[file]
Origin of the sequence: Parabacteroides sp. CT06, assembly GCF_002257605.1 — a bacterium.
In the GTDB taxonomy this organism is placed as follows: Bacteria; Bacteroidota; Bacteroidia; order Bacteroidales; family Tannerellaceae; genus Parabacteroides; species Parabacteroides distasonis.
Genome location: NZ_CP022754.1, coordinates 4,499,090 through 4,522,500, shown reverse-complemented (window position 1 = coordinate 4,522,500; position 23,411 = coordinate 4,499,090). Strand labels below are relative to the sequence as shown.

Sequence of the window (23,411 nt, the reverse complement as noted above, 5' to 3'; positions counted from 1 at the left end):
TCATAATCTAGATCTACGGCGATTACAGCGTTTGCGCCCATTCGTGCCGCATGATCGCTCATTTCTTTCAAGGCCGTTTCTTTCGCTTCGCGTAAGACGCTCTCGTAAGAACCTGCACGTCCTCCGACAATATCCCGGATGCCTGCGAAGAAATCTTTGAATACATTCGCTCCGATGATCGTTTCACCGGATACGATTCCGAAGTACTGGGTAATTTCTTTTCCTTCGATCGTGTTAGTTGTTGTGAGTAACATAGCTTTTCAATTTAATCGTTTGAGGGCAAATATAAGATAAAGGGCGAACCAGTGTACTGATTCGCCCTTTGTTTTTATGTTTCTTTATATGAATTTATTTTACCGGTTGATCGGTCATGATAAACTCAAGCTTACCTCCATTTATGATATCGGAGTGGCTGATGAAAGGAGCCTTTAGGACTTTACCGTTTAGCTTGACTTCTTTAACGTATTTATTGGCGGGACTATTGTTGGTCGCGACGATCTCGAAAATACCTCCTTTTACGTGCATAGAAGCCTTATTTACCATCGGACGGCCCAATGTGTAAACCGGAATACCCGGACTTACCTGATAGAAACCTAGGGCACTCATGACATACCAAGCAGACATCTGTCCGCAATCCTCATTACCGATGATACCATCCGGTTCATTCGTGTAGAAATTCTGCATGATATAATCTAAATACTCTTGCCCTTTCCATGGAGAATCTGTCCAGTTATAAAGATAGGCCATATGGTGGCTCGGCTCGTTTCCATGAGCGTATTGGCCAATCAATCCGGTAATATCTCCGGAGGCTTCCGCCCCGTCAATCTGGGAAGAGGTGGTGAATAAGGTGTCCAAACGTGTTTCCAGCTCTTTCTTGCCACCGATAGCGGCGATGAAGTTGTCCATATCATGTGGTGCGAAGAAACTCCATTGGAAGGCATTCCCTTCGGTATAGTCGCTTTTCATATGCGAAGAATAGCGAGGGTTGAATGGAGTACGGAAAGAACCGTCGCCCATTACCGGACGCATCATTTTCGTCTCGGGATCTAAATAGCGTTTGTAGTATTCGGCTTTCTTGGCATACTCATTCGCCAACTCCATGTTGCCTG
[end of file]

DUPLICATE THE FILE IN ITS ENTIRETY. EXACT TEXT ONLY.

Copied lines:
Origin of the sequence: Parabacteroides sp. CT06, assembly GCF_002257605.1 — a bacterium.
In the GTDB taxonomy this organism is placed as follows: Bacteria; Bacteroidota; Bacteroidia; order Bacteroidales; family Tannerellaceae; genus Parabacteroides; species Parabacteroides distasonis.
Genome location: NZ_CP022754.1, coordinates 4,499,090 through 4,522,500, shown reverse-complemented (window position 1 = coordinate 4,522,500; position 23,411 = coordinate 4,499,090). Strand labels below are relative to the sequence as shown.

Sequence of the window (23,411 nt, the reverse complement as noted above, 5' to 3'; positions counted from 1 at the left end):
TCATAATCTAGATCTACGGCGATTACAGCGTTTGCGCCCATTCGTGCCGCATGATCGCTCATTTCTTTCAAGGCCGTTTCTTTCGCTTCGCGTAAGACGCTCTCGTAAGAACCTGCACGTCCTCCGACAATATCCCGGATGCCTGCGAAGAAATCTTTGAATACATTCGCTCCGATGATCGTTTCACCGGATACGATTCCGAAGTACTGGGTAATTTCTTTTCCTTCGATCGTGTTAGTTGTTGTGAGTAACATAGCTTTTCAATTTAATCGTTTGAGGGCAAATATAAGATAAAGGGCGAACCAGTGTACTGATTCGCCCTTTGTTTTTATGTTTCTTTATATGAATTTATTTTACCGGTTGATCGGTCATGATAAACTCAAGCTTACCTCCATTTATGATATCGGAGTGGCTGATGAAAGGAGCCTTTAGGACTTTACCGTTTAGCTTGACTTCTTTAACGTATTTATTGGCGGGACTATTGTTGGTCGCGACGATCTCGAAAATACCTCCTTTTACGTGCATAGAAGCCTTATTTACCATCGGACGGCCCAATGTGTAAACCGGAATACCCGGACTTACCTGATAGAAACCTAGGGCACTCATGACATACCAAGCAGACATCTGTCCGCAATCCTCATTACCGATGATACCATCCGGTTCATTCGTGTAGAAATTCTGCATGATATAATCTAAATACTCTTGCCCTTTCCATGGAGAATCTGTCCAGTTATAAAGATAGGCCATATGGTGGCTCGGCTCGTTTCCATGAGCGTATTGGCCAATCAATCCGGTAATATCTCCGGAGGCTTCCGCCCCGTCAATCTGGGAAGAGGTGGTGAATAAGGTGTCCAAACGTGTTTCCAGCTCTTTCTTGCCACCGATAGCGGCGATGAAGTTGTCCATATCATGTGGTGCGAAGAAACTCCATTGGAAGGCATTCCCTTCGGTATAGTCGCTTTTCATATGCGAAGAATAGCGAGGGTTGAATGGAGTACGGAAAGAACCGTCGCCCATTACCGGACGCATCATTTTCGTCTCGGGATCTAAATAGCGTTTGTAGTATTCGGCTTTCTTGGCATACTCATTCGCCAACTCCATGTTGCCTG